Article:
Five leptospiral species--L. interrogans, L. kirschneri, L. borgpetersenii, L. weilli and L. santarosai--have been reported as causing human leptospirosis in Sri Lanka . The strains from which this information derived is from Sri Lanka dating to the 1960s and 1970s, except the two strains reported in 2018 , showing current scarcity of knowledge on circulating strains of Leptospira in Sri Lanka. Of these, several annotated, genomes originating from Sri Lanka of strains of imprecise provenance and very large passage number are publicly available. Of leptospiral species/strains isolated in Sri Lanka to date, only the genome of L. borgpetersenii serogroup Sejroe serovar Ceylonica strain Piyasena isolated in 1964 (from a male patient in Colombo) has been completed and closed. The present work adds three more complete genomes to this database, widening the knowledge on Leptospira genome. In-depth analysis of new genomes published in the present paper will enhance the knowledge on pathogenesis and evolution of Leptospira.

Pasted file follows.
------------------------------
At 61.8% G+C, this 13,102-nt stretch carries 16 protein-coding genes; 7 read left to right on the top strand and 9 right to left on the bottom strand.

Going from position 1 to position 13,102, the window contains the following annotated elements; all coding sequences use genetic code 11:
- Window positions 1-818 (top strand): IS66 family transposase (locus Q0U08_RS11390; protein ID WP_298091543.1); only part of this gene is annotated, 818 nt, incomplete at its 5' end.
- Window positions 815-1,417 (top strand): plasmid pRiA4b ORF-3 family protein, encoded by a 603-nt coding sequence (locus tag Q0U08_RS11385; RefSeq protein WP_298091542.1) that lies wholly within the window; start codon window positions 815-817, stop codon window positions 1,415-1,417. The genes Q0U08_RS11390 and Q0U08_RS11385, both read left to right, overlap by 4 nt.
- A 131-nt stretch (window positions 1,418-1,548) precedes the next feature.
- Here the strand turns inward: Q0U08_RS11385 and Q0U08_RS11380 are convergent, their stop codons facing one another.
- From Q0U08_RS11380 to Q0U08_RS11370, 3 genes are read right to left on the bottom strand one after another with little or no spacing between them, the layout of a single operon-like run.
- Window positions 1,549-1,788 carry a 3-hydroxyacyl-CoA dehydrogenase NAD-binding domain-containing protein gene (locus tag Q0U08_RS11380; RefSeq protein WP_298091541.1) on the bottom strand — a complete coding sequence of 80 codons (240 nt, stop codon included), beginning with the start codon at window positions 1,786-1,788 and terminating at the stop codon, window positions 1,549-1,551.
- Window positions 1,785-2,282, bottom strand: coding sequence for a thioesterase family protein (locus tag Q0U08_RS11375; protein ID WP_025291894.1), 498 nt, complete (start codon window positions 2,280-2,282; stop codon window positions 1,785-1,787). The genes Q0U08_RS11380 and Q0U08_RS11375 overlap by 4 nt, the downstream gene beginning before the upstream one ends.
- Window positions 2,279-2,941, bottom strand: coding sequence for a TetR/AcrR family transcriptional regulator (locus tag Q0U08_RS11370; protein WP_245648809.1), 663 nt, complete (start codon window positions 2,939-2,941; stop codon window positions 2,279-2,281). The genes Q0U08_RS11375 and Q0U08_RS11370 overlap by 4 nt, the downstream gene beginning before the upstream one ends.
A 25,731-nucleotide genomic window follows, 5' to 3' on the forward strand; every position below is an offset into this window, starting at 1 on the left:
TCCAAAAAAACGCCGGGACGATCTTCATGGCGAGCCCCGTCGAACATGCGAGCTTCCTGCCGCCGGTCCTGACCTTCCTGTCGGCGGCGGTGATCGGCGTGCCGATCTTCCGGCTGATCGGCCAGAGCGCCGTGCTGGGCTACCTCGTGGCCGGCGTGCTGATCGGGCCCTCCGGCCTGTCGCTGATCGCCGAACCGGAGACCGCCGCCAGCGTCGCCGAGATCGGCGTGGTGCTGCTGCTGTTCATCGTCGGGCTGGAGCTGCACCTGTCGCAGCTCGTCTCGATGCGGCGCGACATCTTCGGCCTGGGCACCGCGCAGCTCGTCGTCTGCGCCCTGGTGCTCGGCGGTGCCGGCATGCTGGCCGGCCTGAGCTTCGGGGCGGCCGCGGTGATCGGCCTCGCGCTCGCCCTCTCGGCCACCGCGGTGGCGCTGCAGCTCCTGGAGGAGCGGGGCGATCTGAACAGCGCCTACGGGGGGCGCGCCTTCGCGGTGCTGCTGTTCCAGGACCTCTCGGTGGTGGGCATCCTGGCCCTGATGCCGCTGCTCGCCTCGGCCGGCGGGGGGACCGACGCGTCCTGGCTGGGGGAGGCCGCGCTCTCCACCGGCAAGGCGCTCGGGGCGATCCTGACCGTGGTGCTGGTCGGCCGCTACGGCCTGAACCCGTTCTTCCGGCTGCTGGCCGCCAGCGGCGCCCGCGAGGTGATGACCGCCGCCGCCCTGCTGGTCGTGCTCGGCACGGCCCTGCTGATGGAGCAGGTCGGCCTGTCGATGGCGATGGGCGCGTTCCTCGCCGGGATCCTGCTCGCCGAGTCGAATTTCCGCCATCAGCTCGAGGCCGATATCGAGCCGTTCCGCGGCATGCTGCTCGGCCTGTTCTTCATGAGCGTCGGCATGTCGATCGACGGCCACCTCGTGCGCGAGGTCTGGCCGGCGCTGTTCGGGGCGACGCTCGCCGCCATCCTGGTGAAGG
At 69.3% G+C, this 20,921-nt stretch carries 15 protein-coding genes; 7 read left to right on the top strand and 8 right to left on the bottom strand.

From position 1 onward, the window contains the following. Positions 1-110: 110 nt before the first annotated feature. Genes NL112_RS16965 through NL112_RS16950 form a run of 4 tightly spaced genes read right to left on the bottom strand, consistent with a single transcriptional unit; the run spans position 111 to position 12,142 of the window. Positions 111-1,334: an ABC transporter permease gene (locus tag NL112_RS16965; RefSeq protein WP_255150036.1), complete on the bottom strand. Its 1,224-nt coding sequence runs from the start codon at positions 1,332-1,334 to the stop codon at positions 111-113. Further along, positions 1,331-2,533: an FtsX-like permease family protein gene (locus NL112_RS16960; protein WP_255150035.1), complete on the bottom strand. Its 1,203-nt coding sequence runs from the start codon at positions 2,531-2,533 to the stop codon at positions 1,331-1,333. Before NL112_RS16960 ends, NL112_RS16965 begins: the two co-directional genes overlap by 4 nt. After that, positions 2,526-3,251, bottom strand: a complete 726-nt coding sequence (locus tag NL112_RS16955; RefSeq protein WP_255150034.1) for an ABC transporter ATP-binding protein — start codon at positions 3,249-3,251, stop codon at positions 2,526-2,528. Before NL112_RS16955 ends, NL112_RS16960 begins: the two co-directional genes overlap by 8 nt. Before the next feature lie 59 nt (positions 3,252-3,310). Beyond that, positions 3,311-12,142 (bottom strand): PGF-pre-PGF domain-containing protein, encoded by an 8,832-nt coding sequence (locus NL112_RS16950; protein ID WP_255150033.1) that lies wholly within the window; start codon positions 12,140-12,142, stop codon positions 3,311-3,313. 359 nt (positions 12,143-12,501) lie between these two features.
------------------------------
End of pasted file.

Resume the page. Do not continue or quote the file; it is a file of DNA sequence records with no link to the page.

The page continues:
Genome architecture of two Leptospira isolates from Sri Lanka
|Strain||Type||Name||Size (Mb)||GC%||Protein||rRNA||tRNA||Other RNA||Gene||Pseudogene||RefSeq||INSDC|
Dendrogram based on genomic blast against the NCBI whole genome database consisted 311 L. interrogans genomes, showing the newly isolated strains of Leptospira spp. from Sri Lanka.